WEATHERFORD, Texas — The name Jim Wright is known in wide political circles, from Texas all the way to Washington D.C.
Once the mayor of this Fort Worth suburb, Wright was later elected to Congress and then named Speaker of the House, serving under eight presidents in total.
But it was while serving under John F. Kennedy in 1963 that one incident forever changed his world.
"It was a marvelous day in Fort Worth," Wright, now 90, said of the morning of Nov. 22, 1963, when he greeted Kennedy in Fort Worth, one of his many stops in Texas as he prepared for his next presidential campaign. "It was an emotional high seeing our president, hearing him and his speech at the [Fort Worth] Chamber of Commerce breakfast. There was optimism and upbeat hope."
Following the breakfast, Wright, Kennedy, Texas Gov. John Connally and others hopped aboard Air Force One to for the 13-minute flight from Carswell Air Force Base to Love Field in Dallas.
"While on board, the president asked Gov. Connally and myself to come and sit with him in his private quarters," Wright said. "He asked us to explain for him the pushes that led to the development of Fort Worth and Dallas, and why the two towns were are different as they were.
"We were doing our best to tell him what we knew and what we could put together on that subject. Shortly after when the plane landed, the president looked at us and said, 'We must consider this conversation this afternoon on the way to Austin.'"
It would be the last conversation Wright and Kennedy would have.
"That day was an emotional roller coaster," Wright recalled. "Before it was over, it had us all down in the lowest level of despondency."
Traveling in the sixth car in the presidential motorcade headed through downtown Dallas, Wright followed the others along the 10-mile route, heading to the Trade Mart, where the president was to speak at a luncheon.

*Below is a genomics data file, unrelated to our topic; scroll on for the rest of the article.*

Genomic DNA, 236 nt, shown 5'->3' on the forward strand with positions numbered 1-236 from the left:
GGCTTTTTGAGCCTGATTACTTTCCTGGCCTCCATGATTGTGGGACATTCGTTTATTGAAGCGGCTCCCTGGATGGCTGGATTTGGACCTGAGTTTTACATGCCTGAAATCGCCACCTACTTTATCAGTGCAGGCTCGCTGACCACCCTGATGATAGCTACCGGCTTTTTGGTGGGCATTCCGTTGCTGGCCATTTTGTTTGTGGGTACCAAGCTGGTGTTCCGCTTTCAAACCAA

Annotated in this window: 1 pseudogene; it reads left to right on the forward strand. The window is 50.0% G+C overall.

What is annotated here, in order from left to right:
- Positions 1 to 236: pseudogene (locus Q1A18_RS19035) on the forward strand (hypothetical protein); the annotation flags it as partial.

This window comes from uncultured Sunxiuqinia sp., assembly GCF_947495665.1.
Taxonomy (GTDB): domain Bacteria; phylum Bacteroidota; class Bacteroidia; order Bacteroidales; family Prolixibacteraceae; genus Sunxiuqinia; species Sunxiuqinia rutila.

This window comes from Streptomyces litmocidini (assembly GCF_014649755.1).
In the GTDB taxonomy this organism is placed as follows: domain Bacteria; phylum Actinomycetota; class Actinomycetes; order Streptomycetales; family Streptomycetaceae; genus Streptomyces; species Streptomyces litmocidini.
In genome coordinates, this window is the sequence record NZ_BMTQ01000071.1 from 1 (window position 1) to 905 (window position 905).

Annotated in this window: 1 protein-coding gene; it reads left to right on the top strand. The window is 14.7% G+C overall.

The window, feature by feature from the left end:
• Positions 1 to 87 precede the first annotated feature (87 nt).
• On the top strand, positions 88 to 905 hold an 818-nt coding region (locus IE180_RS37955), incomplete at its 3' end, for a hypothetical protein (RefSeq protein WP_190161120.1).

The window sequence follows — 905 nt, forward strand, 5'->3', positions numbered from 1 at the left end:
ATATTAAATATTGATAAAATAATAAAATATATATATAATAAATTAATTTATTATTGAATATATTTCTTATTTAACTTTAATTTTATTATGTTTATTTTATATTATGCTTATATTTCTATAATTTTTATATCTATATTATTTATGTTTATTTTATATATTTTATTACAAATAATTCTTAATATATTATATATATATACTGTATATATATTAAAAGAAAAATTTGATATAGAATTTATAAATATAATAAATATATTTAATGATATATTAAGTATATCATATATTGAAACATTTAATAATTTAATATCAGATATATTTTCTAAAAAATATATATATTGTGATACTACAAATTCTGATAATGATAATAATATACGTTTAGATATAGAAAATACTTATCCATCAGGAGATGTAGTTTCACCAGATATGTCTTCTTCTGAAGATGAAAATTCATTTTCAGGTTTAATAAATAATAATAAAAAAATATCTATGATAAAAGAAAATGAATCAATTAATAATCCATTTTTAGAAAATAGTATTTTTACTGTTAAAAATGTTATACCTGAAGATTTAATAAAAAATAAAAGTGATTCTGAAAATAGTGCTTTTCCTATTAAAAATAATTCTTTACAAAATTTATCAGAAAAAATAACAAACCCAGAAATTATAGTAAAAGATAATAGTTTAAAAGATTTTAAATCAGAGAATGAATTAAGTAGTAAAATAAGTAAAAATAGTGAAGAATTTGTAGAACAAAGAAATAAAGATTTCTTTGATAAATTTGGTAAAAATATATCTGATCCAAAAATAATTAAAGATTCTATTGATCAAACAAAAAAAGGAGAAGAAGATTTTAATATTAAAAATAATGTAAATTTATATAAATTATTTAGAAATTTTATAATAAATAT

"I was pleasantly surprised at the turnout of all the people on the streets," Wright said. "It was a great welcome from a multitude of people through the streets of Dallas."
Wright saw the president's car turn off onto Elm Street and, just a few minutes later, heard the first gunshot.
"My first instinct was that it was the backfire of a car," he said. "And then I heard the second one and I said, 'Doggone it, some goofy guy is trying to fire a 21-gun salute!' But when I heard the third shot, I realized that the cadence was just off so I knew it wasn't that."
At the time, Wright's car had passed beneath the window where Lee Harvey Oswald was said to be standing with his gun.
"I didn't see him, but there were several others in the motorcade who claimed he was leaning out with the rifle in his hands," Wright said.
As Wright's car headed toward the freeway and to the scene of the shooting, he saw a secret serviceman running beside the president's car, which was carrying JFK, wife Jackie and Connally, and dive inside to push the president down.
"Then the car shot forward, and I saw Ms. Kennedy leaning against the backseat looking out of the back of the car," Wright said. "The secret serviceman was pulling her back into the seat and we followed the car to [Parkland Hospital.]
"When we got there, I saw people helping carry the president inside and also helping Connally, who had been shot also."
A few minutes later, someone came out to announce that Kennedy had passed.
"A man came up to me with a microphone and wanted me to make a comment, but I just couldn't express myself," he said. "I've been in war, been overseas, been in combat missions, and that was bad, but something about this was just devastating.
"I've never experienced anything quite like that."
Three days later, Wright attended the Requiem Mass held for Kennedy at the Cathedral of St. Matthew the Apostle in Washington, D.C.
"He was so vivacious and full of life and upbeat. He truly was a beloved president," Wright said. “" truly believe that Kennedy may have been the most inspirational of all of our presidents.
"It's very hard to believe that it has been 50 years."
Sally Sexton writes for The Weatherford (Texas) Democrat.